the initiation of her mass executions and burnings. To tie England with Catholicism even further,
she finally got married to Philip II of Spain from her mother’s native, catholic country. This, however, did not provide her with the
happy life she so long desired. Though she adored her husband and was smitten
with him, there is no record about how he felt about her in return. But we can speculate with a certain level
of ease that he didn’t feel the same way. One indicator of this has to do with rumors
that were circling about Phillip having affairs with other women. Another clue has to do with what Phillip’s
closest confidant said to him when he praised him on his ability to deal with a woman with
whom he could expect “neither physical pleasure nor satisfaction.” The now 38-year-old Mary was not exactly perceived
as attractive. Far from it actually, as the charms of her
face had faded from years of intense mental pain and suffering. One Spaniard reportedly remarked, “the Queen
is not pretty, not at all, is low, fragile structure instead of fat, with very white
hair and blond, has no eyebrows, is holy, she dresses very badly.” She was also getting older and her child-bearing
years were quickly slipping away. Though it is a harsh sentiment, Phillip very
likely only married Mary for political gain, not for love. This is made all the more sad when you consider
that she had also gone through a period of feeling unloved by her father. It seemed she could not catch a break. Life had not been good to her and her misfortunes
would only continue. Soon after her marriage, it seemed as though
her luck had changed when she’d stopped menstruating, felt nauseated in the mornings
and gained weight. Her royal physicians suspected she could be
pregnant. People rejoiced, bells rang and there were
celebrations held on the streets. Though she grew a belly, however, there was
no baby. It is possible that she had a tumor though
many assert she was experiencing a phantom pregnancy, a conditional phenomenon thought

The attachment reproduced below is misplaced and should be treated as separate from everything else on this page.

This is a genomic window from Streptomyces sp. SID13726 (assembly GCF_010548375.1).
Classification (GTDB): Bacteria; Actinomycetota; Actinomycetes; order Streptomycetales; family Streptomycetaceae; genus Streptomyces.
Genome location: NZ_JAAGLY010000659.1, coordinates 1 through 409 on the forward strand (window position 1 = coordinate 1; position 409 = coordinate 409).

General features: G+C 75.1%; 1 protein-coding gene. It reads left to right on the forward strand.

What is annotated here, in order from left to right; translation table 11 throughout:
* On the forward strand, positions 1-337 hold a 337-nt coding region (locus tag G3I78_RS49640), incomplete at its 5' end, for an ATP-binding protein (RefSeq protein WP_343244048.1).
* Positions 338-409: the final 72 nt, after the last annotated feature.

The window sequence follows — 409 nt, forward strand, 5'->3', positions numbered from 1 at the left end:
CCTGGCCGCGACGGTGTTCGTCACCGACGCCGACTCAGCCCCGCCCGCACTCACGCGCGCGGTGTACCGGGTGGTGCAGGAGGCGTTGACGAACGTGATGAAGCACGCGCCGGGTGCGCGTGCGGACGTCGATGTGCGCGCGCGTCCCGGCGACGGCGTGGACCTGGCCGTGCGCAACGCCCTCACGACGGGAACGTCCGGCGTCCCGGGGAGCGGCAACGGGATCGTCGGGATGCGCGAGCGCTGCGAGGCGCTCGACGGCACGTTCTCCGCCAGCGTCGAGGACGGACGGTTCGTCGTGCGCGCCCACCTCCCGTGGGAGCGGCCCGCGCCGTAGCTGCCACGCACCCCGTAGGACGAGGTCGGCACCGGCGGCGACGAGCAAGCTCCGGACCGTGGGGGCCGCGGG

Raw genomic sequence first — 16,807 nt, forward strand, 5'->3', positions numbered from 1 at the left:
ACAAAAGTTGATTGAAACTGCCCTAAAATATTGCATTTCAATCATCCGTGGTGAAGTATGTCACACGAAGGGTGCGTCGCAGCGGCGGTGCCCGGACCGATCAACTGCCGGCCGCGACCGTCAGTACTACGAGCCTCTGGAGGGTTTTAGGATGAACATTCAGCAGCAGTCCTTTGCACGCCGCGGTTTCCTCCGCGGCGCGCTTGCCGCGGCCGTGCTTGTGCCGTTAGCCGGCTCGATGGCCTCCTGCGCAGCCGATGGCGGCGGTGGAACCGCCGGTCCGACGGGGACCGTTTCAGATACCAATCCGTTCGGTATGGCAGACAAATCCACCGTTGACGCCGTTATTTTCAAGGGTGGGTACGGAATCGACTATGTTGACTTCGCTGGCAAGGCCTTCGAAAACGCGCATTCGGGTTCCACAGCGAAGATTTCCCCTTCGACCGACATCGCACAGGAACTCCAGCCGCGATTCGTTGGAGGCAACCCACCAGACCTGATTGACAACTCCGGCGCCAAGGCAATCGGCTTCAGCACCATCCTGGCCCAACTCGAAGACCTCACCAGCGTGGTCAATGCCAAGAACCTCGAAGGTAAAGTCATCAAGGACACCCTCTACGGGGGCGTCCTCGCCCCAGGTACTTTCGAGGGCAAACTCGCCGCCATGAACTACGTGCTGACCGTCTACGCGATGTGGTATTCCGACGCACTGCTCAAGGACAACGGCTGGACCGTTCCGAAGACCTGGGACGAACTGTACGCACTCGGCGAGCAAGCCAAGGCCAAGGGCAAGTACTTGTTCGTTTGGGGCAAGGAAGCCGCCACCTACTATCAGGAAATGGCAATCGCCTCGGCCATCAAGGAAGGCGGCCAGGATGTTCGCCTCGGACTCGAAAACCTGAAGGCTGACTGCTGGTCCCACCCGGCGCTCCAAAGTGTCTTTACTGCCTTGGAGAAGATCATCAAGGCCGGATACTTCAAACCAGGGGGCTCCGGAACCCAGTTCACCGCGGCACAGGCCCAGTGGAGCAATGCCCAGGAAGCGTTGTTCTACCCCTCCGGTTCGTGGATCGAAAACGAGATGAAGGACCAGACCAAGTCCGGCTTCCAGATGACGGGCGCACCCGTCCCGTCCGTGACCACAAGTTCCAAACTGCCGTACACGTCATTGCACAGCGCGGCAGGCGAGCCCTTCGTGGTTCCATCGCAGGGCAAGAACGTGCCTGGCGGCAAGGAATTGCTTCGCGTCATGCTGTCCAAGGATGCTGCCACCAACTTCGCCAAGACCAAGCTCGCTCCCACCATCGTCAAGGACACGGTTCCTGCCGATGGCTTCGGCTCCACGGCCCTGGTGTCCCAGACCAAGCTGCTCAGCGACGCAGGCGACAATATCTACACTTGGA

to occur when a woman wants a child badly enough and winds up deluding herself into
believing she’s pregnant while then displaying the classic bodily symptoms of pregnancy. At the time, there was no way to distinguish
a false pregnancy from a real one, so the only way to find out for sure was to simply
wait until a baby was born. A birth chamber had been prepared for her
and a nursery contained a beautifully carved cradle. Many women were hired on standby to help care
for the baby once it arrived. Letters announcing the birth had also been
written and were ready to be sent. Time passed but still there was no baby. In denial, Mary continued to insist that she
could feel the child move in her womb. Rumors and speculations were quickly spreading
as more time passed. Maybe Mary had lied about being pregnant to
give the people hope for an heir. Maybe, instead of a baby, Mary was carrying
a monkey! Eventually, even she had to come to terms
with the fact that she was not really pregnant. After going through two false pregnancies,
Mary faced the cold, hard reality that she would not have an heir. Her child-bearing years were over. She was enraged with the idea that Elizabeth
would succeed the throne after her. She hated Elizabeth as the daughter of Anne
Boleyn, the woman who’d started all the misery in Mary’s life. She was also incredibly jealous of Elizabeth
because she possessed the two main qualities that Mary did not. That is, Elizabeth was both young and beautiful. After a short, disastrous reign, Mary died
in 1558, most likely from ovarian cancer derived from her untreated endometriosis. Her vision for a catholic England crumbled
and Elizabeth took the throne. Mary’s husband, Phillip, whom she’d loved
so whole-heartedly, wrote that he felt only “a moderate grief for her.” Mary was beguiled even after death because
she was not buried next to her mother as per her request. Instead, she ended up being buried next to
Elizabeth. To make matters worse, the grave site of Mary
and her hated sister is a monument to Elizabeth, which completely overshadows her. Mary is commemorated only by a slab of black
marble with the infamous name, “Bloody Mary” on it. In this way, it seems that Mary has pretty
much gone down as one of history’s biggest losers. She’d had a tremendously difficult life